For future reference - I always go to the manufacturer first and take their suggestions as to how to service something. Did it with GK recently, the place I brought it to did exactly what your guys did (fixed something that wasn't broken), and I eventually wound up shipping it back to GK and getting it fixed correctly with no charge.
     
  8. Interceptor

    Interceptor

    Mar 29, 2005
    Madison, WI
    I've got an almost identical story, only the brand names are different.

    After the second trip back to the subcontracting repair facility (part of a big appliance retailer) I still did not have a working amp. I eventually fixed it myself. I lost about $200 in the deal.

    The whole experience recalibrated my equipment purchasing! I now only use gear I can repair myself. I am pretty handy at electronics repair, so the real limit is to equipment I know I can get all the parts for.

    Good bench techs are a dying breed. If you find one, ask them what gear they trust and like to work on, and be nice to them.

    The reasons why techs are becoming scarce is fewer electronics programs exist today than was the case 30 years ago, and the same "minds" have been wooed over to the computer business which pays much more.
     
  9. hrgiger

    hrgiger

    Jan 11, 2009
    Ask for a refund, and if refused, show it to the guys at the music store and if refused, tell them you are going home with your busted amp, and are going to make a youtube video telling everyone what happened and showing your receipt and your busted amp, and the front of their stores.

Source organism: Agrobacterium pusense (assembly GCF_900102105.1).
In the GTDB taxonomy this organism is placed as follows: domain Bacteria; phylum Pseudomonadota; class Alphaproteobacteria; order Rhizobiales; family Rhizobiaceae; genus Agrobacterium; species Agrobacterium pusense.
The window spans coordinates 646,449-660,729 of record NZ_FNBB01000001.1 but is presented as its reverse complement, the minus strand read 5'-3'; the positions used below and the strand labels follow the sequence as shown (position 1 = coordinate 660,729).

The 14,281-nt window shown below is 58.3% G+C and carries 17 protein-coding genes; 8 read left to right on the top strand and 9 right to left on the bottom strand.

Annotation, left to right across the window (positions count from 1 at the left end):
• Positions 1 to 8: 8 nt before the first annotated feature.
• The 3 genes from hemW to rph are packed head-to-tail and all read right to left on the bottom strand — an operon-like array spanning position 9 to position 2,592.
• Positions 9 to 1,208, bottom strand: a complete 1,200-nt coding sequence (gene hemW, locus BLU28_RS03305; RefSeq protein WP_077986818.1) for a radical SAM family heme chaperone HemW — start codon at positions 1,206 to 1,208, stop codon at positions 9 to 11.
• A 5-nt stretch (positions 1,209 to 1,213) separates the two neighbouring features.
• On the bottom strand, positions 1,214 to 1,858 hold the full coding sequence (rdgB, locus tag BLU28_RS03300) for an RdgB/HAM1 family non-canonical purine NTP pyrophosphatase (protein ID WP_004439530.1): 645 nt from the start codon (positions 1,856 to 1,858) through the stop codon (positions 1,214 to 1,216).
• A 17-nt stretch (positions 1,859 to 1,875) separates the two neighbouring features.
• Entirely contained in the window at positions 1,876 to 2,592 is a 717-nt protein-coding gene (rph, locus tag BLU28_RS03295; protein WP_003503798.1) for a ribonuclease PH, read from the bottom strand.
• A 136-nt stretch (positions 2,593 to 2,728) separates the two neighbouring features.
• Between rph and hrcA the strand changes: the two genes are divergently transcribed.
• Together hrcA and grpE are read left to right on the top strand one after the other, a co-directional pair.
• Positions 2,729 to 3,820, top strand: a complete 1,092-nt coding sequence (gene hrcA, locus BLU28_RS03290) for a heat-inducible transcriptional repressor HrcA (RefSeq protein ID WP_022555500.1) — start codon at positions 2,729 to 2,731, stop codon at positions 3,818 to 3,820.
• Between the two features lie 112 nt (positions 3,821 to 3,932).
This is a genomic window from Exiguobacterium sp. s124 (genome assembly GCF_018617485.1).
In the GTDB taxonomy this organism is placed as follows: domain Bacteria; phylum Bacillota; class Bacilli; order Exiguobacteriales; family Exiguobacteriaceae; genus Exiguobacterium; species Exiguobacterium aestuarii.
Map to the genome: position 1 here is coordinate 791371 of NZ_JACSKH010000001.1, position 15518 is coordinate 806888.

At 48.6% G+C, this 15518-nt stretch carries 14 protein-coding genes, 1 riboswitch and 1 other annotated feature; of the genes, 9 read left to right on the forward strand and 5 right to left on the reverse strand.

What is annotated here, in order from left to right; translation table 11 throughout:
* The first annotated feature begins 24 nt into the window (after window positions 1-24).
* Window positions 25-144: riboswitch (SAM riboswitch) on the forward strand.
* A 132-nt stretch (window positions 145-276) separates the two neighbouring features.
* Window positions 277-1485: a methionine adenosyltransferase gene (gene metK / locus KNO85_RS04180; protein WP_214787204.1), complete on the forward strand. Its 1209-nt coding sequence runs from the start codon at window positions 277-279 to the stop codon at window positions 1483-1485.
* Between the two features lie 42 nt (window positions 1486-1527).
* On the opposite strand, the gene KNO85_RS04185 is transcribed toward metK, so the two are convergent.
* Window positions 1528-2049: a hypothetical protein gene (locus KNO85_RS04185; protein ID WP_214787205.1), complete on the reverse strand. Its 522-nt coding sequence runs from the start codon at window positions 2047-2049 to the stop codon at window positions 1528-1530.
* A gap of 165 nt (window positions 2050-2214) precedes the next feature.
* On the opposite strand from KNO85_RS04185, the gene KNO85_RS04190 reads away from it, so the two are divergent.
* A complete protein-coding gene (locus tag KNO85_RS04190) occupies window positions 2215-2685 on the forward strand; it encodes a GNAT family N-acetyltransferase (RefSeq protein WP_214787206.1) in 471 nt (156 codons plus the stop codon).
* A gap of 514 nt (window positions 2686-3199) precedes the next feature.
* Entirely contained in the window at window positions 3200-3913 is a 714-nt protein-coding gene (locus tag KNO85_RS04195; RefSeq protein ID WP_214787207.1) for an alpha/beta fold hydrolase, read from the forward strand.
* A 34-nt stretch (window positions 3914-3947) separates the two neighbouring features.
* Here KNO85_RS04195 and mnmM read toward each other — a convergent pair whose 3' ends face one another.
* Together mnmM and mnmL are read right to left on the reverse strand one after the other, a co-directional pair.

10. Coupla' questions:

    1. You're a customer of the music store, right? They're receiving payment and choosing to subcontract to the repair shop?

    2. What's the store's guarantee/warranty policy on such repairs? How about the repair shop?

    Based on the info above, it sounds like you're entitled to a refund. Unless there's an explicit policy in place which would prohibit it, you should receive either your $$ back, or store credit. Either in lieu of, or perhaps in-part, perhaps the store could coordinate repairs - either with QSC directly, or an authorized repair facility?

    Just some options to consider...good luck with everything.
     
  11. billfitzmaurice

    billfitzmaurice Commercial User

    Sep 15, 2004
    New Hampshire
    Owner, Bill Fitzmaurice Loudspeaker Design
    There's two ways to give an amp back to the customer. One is fixed, along with a bill. The other is with an apology that they couldn't fix it, and no bill. But the time to get all that sorted is when you take delivery, at which point it should have been powered up to be sure of which condition you were getting it back in. Too late now, but hopefully an expensive lesson learned.